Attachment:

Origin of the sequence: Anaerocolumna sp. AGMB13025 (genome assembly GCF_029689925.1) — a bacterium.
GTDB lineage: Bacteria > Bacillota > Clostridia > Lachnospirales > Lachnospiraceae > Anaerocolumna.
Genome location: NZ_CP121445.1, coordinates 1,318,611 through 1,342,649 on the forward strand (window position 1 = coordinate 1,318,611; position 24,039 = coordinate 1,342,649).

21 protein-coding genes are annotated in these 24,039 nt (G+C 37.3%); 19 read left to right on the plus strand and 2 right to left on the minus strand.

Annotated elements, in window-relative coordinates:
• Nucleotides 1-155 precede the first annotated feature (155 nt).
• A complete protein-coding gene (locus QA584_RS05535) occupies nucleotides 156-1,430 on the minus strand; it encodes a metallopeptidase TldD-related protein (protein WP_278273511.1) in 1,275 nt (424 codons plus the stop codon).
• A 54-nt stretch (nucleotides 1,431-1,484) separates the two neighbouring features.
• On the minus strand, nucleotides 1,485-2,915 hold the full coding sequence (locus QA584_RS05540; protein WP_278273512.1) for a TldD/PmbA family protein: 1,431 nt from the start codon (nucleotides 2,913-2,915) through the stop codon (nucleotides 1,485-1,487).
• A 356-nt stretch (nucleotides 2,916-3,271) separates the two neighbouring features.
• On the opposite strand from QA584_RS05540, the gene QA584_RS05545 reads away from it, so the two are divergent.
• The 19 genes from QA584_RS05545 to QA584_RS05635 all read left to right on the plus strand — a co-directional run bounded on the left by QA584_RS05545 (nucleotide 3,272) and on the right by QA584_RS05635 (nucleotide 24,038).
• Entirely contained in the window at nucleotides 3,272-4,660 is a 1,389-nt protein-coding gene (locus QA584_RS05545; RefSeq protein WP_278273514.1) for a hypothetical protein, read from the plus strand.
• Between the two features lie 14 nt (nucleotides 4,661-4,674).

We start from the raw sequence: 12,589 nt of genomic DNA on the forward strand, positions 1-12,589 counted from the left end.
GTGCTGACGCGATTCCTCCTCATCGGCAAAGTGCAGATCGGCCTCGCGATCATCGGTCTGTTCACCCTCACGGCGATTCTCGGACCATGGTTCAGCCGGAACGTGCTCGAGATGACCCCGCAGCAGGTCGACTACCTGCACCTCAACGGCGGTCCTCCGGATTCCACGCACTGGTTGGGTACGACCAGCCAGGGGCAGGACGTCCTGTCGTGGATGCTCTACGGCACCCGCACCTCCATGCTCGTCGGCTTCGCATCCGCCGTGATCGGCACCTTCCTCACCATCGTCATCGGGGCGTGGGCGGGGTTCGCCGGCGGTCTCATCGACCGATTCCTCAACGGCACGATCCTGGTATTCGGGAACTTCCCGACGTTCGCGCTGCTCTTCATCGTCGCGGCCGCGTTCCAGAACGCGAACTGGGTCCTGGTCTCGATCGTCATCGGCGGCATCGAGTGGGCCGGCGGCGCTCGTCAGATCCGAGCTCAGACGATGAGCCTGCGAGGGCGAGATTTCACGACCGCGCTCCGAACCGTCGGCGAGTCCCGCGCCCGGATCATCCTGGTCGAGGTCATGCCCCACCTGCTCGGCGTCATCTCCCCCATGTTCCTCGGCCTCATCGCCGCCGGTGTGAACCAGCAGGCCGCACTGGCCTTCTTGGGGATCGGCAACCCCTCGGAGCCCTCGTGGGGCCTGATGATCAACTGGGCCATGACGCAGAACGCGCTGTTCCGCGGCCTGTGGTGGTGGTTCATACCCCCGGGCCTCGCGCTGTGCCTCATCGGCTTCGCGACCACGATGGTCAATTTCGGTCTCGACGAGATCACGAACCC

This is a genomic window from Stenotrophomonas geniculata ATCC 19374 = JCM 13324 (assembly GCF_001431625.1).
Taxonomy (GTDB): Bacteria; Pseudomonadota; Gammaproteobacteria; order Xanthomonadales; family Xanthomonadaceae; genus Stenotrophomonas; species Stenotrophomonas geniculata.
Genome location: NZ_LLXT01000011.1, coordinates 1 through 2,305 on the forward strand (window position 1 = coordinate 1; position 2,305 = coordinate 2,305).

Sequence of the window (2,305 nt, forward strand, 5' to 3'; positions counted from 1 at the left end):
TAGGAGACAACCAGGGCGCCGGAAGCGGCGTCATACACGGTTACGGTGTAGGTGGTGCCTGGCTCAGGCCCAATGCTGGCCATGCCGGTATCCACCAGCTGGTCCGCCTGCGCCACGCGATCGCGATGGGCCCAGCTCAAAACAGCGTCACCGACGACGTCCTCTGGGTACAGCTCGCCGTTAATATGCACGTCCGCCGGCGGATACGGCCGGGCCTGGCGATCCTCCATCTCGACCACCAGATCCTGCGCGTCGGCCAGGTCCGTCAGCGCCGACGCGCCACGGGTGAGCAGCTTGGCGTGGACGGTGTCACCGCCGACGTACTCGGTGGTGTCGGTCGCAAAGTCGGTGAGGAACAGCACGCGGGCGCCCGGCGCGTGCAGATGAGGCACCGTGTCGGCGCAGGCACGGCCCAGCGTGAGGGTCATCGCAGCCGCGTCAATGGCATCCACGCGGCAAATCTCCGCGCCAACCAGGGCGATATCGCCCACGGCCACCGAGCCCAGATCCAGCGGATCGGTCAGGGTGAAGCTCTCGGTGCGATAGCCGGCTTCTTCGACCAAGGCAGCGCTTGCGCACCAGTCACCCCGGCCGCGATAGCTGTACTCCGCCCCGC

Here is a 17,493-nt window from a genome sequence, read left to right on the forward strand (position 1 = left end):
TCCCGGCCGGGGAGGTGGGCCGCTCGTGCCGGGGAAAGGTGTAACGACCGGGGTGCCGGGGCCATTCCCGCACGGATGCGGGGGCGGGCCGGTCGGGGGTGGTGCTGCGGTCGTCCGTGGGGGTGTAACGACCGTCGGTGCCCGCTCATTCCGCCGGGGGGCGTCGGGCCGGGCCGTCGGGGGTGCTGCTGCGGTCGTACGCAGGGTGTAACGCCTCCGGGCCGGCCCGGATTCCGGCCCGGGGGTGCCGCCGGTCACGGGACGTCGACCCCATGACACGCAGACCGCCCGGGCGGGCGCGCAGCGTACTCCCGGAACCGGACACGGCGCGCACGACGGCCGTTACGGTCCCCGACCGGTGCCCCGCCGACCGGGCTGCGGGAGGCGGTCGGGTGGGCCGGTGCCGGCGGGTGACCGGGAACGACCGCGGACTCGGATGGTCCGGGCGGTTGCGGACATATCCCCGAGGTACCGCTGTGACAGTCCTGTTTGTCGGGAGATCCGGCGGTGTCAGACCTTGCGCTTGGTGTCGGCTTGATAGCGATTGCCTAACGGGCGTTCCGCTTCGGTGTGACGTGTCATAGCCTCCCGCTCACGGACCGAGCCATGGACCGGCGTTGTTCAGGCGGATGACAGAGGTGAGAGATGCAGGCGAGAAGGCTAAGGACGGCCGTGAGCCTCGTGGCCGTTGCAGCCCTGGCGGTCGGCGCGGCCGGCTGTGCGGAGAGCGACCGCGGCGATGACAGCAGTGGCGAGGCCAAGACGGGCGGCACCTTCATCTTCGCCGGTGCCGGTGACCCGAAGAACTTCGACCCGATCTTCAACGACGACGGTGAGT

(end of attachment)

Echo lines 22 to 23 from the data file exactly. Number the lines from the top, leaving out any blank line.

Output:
Here is a 17,493-nt window from a genome sequence, read left to right on the forward strand (position 1 = left end):
TCCCGGCCGGGGAGGTGGGCCGCTCGTGCCGGGGAAAGGTGTAACGACCGGGGTGCCGGGGCCATTCCCGCACGGATGCGGGGGCGGGCCGGTCGGGGGTGGTGCTGCGGTCGTCCGTGGGGGTGTAACGACCGTCGGTGCCCGCTCATTCCGCCGGGGGGCGTCGGGCCGGGCCGTCGGGGGTGCTGCTGCGGTCGTACGCAGGGTGTAACGCCTCCGGGCCGGCCCGGATTCCGGCCCGGGGGTGCCGCCGGTCACGGGACGTCGACCCCATGACACGCAGACCGCCCGGGCGGGCGCGCAGCGTACTCCCGGAACCGGACACGGCGCGCACGACGGCCGTTACGGTCCCCGACCGGTGCCCCGCCGACCGGGCTGCGGGAGGCGGTCGGGTGGGCCGGTGCCGGCGGGTGACCGGGAACGACCGCGGACTCGGATGGTCCGGGCGGTTGCGGACATATCCCCGAGGTACCGCTGTGACAGTCCTGTTTGTCGGGAGATCCGGCGGTGTCAGACCTTGCGCTTGGTGTCGGCTTGATAGCGATTGCCTAACGGGCGTTCCGCTTCGGTGTGACGTGTCATAGCCTCCCGCTCACGGACCGAGCCATGGACCGGCGTTGTTCAGGCGGATGACAGAGGTGAGAGATGCAGGCGAGAAGGCTAAGGACGGCCGTGAGCCTCGTGGCCGTTGCAGCCCTGGCGGTCGGCGCGGCCGGCTGTGCGGAGAGCGACCGCGGCGATGACAGCAGTGGCGAGGCCAAGACGGGCGGCACCTTCATCTTCGCCGGTGCCGGTGACCCGAAGAACTTCGACCCGATCTTCAACGACGACGGTGAGT